Monday, July 07, 2008

100 Jam-packed Story Sentences: 26-50

I know that some of them are actually two sentences, but I find that I can't care too much.

26. "I'm so sorry!" the woman cried, holding the tiny, growling dog in her arms, "she's never bitten anyone before!"
27. "That's none of your business," she snapped, and slammed down the phone so hard that one of her fake nails chipped as it hit the tabletop.
28. "I really don't think that's 'H.R.-friendly,'" said John after hearing the joke; being the newbie, though, no one paid him any attention.
29. A single drop of red fell from her fingertip and landed right in the middle of the loaf of bread she'd pulled from the oven not two minutes ago.
30. The croquet balls had been painted to look like hedgehogs, and Sunshine had a huge grin on her face as she passed out plastic flamingo lawn ornaments instead of mallets.
31. "Oh, I feel like Goldilocks," Susanne said as she sank into the hundredth chair she'd tried that day. "All the others were too hard or too soft, but this one is just right."
32. She giggled, lying on the bed, but he smacked her bare bottom and snapped, "Stay still!" dragging the marker down the back of her thigh to finish writing his name.
33. "I don't care if Ashleigh has hers pierced, you are thirteen years old and you are not Ashleigh!"
34. "No, I don't have any sisters named Faith or Charity," Hope sighed after introducing herself, just like she always did.
35. The last of the sun's gold was dripping over the very tops of the trees, and the birds were reaching the noisy climax of their bedtime song when his car pulled into the drive, dust flying up to settle over the shiny black paint as he roared toward the house.
36. To this day, I have that strip of four pictures from the photo booth, both of us black and white and smiling, laughing, making faces, tucked into the back pocket of my wallet.
37. "You shouldn't have," she said breathlessly, staring down at the box, but then her shoulders tensed and her jaw tightened, and she said it again: "No, you really shouldn't have."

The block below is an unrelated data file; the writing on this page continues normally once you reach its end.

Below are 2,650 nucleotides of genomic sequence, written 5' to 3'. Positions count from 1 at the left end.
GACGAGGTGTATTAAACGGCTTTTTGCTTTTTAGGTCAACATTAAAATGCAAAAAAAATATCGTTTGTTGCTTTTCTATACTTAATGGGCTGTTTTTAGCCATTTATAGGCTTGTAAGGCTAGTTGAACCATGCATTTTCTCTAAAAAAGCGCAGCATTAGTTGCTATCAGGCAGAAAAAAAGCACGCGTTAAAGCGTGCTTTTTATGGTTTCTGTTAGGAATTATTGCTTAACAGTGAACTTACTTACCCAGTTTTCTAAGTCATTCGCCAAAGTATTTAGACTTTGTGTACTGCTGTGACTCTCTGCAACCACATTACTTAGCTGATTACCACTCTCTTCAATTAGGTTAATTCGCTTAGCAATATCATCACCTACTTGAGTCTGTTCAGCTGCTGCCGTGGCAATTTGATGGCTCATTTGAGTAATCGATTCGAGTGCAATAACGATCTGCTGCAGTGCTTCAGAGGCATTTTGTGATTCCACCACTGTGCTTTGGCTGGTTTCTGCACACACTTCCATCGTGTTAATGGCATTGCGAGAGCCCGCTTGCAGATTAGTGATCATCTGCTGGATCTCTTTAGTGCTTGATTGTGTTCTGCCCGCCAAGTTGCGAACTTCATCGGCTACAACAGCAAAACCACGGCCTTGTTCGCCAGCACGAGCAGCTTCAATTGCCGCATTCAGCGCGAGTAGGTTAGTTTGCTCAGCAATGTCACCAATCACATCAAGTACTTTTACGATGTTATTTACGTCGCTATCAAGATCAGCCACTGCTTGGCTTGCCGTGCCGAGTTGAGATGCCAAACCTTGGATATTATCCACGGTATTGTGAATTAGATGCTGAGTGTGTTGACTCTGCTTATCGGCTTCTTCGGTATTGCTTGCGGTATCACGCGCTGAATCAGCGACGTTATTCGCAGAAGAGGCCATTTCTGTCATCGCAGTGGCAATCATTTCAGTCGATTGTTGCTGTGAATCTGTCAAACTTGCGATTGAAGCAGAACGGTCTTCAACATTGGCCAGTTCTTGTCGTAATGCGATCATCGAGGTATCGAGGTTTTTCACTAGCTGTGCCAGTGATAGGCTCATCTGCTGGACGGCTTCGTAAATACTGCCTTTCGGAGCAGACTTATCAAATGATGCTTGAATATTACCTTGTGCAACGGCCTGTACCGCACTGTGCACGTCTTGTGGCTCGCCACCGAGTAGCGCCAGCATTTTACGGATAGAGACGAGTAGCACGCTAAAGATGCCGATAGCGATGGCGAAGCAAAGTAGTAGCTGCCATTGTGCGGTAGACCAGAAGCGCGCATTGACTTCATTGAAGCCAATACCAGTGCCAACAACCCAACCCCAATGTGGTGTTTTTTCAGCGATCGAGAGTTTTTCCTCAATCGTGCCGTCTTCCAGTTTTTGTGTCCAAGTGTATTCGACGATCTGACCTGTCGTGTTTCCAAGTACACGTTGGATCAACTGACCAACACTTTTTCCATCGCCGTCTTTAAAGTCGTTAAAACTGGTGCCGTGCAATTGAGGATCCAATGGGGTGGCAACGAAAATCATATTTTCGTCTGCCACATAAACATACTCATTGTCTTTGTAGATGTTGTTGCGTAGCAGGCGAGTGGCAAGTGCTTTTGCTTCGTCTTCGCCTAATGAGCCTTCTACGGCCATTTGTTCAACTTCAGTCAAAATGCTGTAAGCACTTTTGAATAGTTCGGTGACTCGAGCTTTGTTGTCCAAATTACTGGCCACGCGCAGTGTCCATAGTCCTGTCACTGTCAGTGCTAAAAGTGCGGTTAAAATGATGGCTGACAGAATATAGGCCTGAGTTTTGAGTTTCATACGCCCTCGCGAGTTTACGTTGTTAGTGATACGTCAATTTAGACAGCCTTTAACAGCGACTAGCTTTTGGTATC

38. "Look, we either have to get rid of the dog or the baby," she said, hands on her hips, "and only one of them rode around in my stomach for nine months. Guess which one's leaving."
39. It wasn't that she didn't like the surprise party, but the shouting had startled her and she just started crying; now she couldn't stop, even though a dozen people were patting her back, asking her what was wrong, offering her cake, napkins instead of tissues, and telling her they didn't mean to upset her.
40. "You never have?" Tristan asked, his eyes wide, mouth hanging open. "Never ever ever?"
41. I didn't mean to break it, but they wouldn't see it that way; I would have to hide it away in the back of the closet until I could figure out what to do.
42. "What?" Kate asked. "It's not like we haven't shared other bodily fluids before. Sharing gum's not that bad, so chill."
43. The first two rocks, pebbles, really, from beneath the rose bushes, bounced off her window, but the third one smashed right through it. The boy paled, froze for a second, then ran away as fast as he could go.
44. "We must do this again!" Bunny Sanders trilled as she climbed into her car, and thankfully didn't see me as I rolled my eyes and muttered, "Over my dead body."
45. You'd think it wouldn't hurt to land on snow--all soft and white and powdery--but when you fall from that far up, going that fast, well.... it felt like falling on concrete.
46. "All right, fine," my wife snapped, shoving the sunblock back into her purse, "when you have skin cancer at thirty don't say I didn't warn you."
47. Until I was twelve years old, I thought "sugar," when shouted through clenched teeth, was actually a curse word.
48. "I hate you now," he said in a low, toneless voice, then went off humming "The Song That Never Ends." My revenge was complete.
49. "Get in the car or we're going to be late for church!" my mom screamed, shooing us toward the front door, her high heels clacking on the linoleum; the irony was not lost on me even at thirteen.
50. When I was four, there was apparently a pink frilly dress, of cheap cotton/polyester with big pearlized buttons, that I literally never took off except for my nightly bath.

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